Once upon a midnight dreary, in the annus horribilis of 2000, the United States District Court for the District of Colorado issued its terrifying decision in what is the seminal artificial vampire fangs case entitled Nutting v. RAM Southwest, Inc., 106 F. Supp. 2d 1121 (D. Col. July 10, 2000).
The plaintiff in this chilling tale, Mr. Nutting, was the inventor of a creepy artificial vampire fang product called “Custom Dracula Fangs.” The defendants, Mr. and Mrs. Sheppeard, also sold and manufactured artificial vampire fangs, including a frightening product called “Original Fangtastics.”
Mr. Nutting and Mr. Sheppeard met at an abhorrent Halloween trade show and entered into a union whereby it was agreed that the Sheppeards would distribute Mr. Nutting’s “Custom Dracula Fangs.” As part of that agreement, the parties also signed (in blood?) a ghastly non-competition agreement covering the entire world (including, presumably, the underworld). As so often happens in cases involving artificial vampire fangs, bad blood soon brewed and the distributor relationship started decomposing after the Sheppeards began to package their “Professional Fangtastics” fangs (an evolution of their “Original Fangtastics”) in a coffin-shaped display box similar to that used for “Custom Dracula Fangs.”
Mr. Nutting then sued the defendants asserting gruesome claims for infringement of his trollish patent on the “Custom Dracula Fangs,” inducing infringement of the patent, deceptive trade practices, and breach of the bloody non-competition contract. In turn, the defendants asserted spooky counterclaims for interference with business and contractual relations and deceptive trade practices.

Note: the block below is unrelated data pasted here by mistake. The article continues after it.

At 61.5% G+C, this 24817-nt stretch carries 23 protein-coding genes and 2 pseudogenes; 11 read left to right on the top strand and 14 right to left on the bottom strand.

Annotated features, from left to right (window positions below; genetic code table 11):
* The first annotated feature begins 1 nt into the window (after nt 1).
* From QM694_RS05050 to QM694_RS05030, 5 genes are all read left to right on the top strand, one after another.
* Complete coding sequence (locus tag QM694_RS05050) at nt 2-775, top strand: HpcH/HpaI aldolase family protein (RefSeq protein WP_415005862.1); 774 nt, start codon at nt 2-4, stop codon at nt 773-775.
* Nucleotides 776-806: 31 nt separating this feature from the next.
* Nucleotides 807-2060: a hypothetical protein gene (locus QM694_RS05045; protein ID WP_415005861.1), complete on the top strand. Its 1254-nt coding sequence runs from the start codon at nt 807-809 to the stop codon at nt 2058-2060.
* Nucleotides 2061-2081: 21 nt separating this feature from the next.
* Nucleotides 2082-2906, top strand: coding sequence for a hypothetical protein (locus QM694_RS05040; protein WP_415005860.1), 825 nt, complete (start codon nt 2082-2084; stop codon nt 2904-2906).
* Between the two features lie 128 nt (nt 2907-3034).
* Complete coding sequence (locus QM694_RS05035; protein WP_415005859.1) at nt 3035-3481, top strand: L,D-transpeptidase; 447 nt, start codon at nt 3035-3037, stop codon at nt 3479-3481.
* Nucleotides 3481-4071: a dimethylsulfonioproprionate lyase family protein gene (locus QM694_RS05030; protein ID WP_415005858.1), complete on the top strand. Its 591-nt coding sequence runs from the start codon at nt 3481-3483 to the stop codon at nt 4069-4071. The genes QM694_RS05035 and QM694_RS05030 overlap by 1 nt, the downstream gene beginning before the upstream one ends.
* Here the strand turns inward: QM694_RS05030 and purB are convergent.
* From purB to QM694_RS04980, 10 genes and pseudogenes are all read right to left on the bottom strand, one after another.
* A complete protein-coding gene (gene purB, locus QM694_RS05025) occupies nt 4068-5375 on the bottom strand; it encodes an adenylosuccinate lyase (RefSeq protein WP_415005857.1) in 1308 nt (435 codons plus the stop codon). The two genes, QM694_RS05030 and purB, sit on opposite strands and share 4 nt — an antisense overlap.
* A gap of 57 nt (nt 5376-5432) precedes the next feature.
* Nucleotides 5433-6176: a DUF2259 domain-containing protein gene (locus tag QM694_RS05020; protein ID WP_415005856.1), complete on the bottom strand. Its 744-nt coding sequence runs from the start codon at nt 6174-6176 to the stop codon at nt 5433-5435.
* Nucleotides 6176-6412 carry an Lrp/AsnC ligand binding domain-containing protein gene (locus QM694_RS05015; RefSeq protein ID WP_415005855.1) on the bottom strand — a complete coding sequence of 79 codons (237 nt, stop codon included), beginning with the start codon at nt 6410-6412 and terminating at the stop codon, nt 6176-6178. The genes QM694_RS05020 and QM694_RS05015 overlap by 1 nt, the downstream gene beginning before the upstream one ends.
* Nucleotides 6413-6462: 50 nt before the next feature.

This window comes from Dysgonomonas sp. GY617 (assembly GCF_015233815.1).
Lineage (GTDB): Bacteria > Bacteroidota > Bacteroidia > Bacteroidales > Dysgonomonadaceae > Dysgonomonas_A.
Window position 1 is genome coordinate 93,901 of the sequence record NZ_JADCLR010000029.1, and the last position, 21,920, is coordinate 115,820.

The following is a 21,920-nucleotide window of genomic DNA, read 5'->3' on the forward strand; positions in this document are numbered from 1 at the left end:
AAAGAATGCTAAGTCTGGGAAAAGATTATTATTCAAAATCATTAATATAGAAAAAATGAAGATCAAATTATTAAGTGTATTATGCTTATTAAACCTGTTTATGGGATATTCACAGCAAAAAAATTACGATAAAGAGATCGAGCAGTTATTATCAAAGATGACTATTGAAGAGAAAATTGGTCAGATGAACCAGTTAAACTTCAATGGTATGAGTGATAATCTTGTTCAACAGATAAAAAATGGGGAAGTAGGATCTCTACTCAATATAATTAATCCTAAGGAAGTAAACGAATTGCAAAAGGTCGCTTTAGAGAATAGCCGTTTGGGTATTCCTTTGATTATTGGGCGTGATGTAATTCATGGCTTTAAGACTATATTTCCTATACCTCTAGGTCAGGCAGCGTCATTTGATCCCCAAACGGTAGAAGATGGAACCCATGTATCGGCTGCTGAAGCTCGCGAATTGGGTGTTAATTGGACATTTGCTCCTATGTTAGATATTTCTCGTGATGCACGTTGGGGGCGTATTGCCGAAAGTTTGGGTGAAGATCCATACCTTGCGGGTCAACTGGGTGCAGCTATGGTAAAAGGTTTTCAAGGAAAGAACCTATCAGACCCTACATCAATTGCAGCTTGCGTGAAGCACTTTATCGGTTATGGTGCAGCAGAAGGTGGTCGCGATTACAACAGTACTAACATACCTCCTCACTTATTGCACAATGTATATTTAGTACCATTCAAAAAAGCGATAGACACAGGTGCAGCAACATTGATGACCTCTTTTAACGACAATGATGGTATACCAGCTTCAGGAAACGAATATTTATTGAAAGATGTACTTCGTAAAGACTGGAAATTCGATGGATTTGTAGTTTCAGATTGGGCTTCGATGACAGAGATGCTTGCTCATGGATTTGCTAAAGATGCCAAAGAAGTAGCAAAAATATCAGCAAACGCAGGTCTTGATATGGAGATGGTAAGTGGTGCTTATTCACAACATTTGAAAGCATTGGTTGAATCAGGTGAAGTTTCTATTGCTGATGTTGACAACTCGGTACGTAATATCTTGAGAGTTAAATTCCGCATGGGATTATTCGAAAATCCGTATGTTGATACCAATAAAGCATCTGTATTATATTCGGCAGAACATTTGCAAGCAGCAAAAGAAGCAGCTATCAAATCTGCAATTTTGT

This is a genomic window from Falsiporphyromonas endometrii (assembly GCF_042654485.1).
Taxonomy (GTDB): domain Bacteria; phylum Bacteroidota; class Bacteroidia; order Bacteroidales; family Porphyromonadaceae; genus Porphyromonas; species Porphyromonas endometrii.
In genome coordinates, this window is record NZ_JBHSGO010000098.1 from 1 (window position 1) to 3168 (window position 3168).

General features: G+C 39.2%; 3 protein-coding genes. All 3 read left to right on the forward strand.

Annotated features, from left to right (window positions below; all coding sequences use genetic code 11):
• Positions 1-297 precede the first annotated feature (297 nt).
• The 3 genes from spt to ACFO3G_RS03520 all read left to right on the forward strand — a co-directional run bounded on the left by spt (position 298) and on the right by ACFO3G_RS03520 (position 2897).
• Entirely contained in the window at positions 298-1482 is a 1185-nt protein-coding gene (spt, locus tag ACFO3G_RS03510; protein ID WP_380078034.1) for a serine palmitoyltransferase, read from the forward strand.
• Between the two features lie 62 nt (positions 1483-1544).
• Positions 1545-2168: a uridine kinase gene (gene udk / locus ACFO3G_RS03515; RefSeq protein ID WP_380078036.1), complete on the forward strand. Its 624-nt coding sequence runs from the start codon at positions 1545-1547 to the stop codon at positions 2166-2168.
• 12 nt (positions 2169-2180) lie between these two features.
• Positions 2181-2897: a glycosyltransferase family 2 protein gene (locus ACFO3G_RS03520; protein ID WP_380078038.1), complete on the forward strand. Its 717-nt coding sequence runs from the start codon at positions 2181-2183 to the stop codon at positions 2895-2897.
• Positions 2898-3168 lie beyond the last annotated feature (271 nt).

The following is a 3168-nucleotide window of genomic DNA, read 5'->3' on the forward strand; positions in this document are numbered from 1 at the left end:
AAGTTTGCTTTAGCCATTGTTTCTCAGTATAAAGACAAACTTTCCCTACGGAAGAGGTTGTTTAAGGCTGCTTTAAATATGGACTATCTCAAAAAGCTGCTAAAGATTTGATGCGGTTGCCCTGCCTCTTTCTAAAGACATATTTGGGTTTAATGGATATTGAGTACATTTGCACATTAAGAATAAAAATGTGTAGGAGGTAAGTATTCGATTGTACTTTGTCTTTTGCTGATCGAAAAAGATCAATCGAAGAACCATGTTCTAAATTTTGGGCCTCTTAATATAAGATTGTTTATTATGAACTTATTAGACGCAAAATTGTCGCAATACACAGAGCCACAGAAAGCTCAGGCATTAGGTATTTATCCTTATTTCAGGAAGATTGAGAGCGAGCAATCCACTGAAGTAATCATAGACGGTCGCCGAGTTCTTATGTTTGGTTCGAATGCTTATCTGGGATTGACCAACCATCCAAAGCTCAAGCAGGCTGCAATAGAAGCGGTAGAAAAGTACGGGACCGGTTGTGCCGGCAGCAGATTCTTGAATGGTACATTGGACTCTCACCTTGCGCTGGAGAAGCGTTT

The defendants fiendishly moved for summary judgment on Mr. Nutting’s festering claim of breach of the non-competition agreement. Mr. Nutting cross-moved for summary judgment on the defendants’ ghoulish counterclaims. The court granted both motions without oral argument, sending the litigants’ claims to a certain doom.
The Haunted Non-Competition Agreement
The court thrust a wooden stake through the heart of the bloody non-competition agreement, holding it void as a matter of law because: (1) it was a naked restraint on competition that failed to protect a legally cognizable interest and, as such, was void against public policy; and (2) the scope of the restraint embodied in the agreement went beyond any protectable interest. In so ruling, the court essentially found that Mr. Nutting’s argument that his patented vampire fangs was a trade secret “sucked.” Finally, the court proclaimed that the non-compete was horrifyingly overbroad, both as to time and geographic scope, and therefore pronounced dead on arrival.
Defendants’ Putrid Counterclaims
The court completely gutted the defendants’ rotting counterclaims. The court dismembered the claim for interference with business or contractual relations, finding that no reasonable juror, dead or alive, could find for the defendants because they failed to present competent evidence in support, including that Mr. Nutting had any evil intent. The court also held that defendants’ claim for deceptive trade practices, based on the plaintiff’s alleged disparagement of their vampire fangs, did not survive the light of day.
Fun size take home
I’m being deadly serious when I say that this case is an oft-cited case of first impression under Colorado law addressing the reasonableness of a perpetual and worldwide covenant not to compete.
Happy Halloween! Remember to brush your fangs after candy!